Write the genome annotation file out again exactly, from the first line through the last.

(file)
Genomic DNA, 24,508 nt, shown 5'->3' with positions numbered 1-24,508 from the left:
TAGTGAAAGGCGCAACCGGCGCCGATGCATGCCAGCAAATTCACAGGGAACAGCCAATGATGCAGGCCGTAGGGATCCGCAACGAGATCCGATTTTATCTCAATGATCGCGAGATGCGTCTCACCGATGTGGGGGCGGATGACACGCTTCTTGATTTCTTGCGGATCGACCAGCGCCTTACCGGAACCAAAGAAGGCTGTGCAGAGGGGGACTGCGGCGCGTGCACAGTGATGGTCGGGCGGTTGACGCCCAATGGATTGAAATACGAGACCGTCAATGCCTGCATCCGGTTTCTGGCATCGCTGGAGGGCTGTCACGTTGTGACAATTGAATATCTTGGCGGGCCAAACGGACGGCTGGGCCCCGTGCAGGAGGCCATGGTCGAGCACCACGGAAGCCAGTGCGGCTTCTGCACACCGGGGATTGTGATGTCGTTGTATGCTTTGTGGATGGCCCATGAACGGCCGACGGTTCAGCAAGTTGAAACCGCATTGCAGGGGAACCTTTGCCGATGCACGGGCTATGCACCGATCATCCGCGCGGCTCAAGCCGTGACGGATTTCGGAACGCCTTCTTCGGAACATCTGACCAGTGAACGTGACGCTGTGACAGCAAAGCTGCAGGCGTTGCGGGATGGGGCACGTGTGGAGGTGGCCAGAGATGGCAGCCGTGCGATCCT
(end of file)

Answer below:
Genomic DNA, 24,508 nt, shown 5'->3' with positions numbered 1-24,508 from the left:
TAGTGAAAGGCGCAACCGGCGCCGATGCATGCCAGCAAATTCACAGGGAACAGCCAATGATGCAGGCCGTAGGGATCCGCAACGAGATCCGATTTTATCTCAATGATCGCGAGATGCGTCTCACCGATGTGGGGGCGGATGACACGCTTCTTGATTTCTTGCGGATCGACCAGCGCCTTACCGGAACCAAAGAAGGCTGTGCAGAGGGGGACTGCGGCGCGTGCACAGTGATGGTCGGGCGGTTGACGCCCAATGGATTGAAATACGAGACCGTCAATGCCTGCATCCGGTTTCTGGCATCGCTGGAGGGCTGTCACGTTGTGACAATTGAATATCTTGGCGGGCCAAACGGACGGCTGGGCCCCGTGCAGGAGGCCATGGTCGAGCACCACGGAAGCCAGTGCGGCTTCTGCACACCGGGGATTGTGATGTCGTTGTATGCTTTGTGGATGGCCCATGAACGGCCGACGGTTCAGCAAGTTGAAACCGCATTGCAGGGGAACCTTTGCCGATGCACGGGCTATGCACCGATCATCCGCGCGGCTCAAGCCGTGACGGATTTCGGAACGCCTTCTTCGGAACATCTGACCAGTGAACGTGACGCTGTGACAGCAAAGCTGCAGGCGTTGCGGGATGGGGCACGTGTGGAGGTGGCCAGAGATGGCAGCCGTGCGATCCT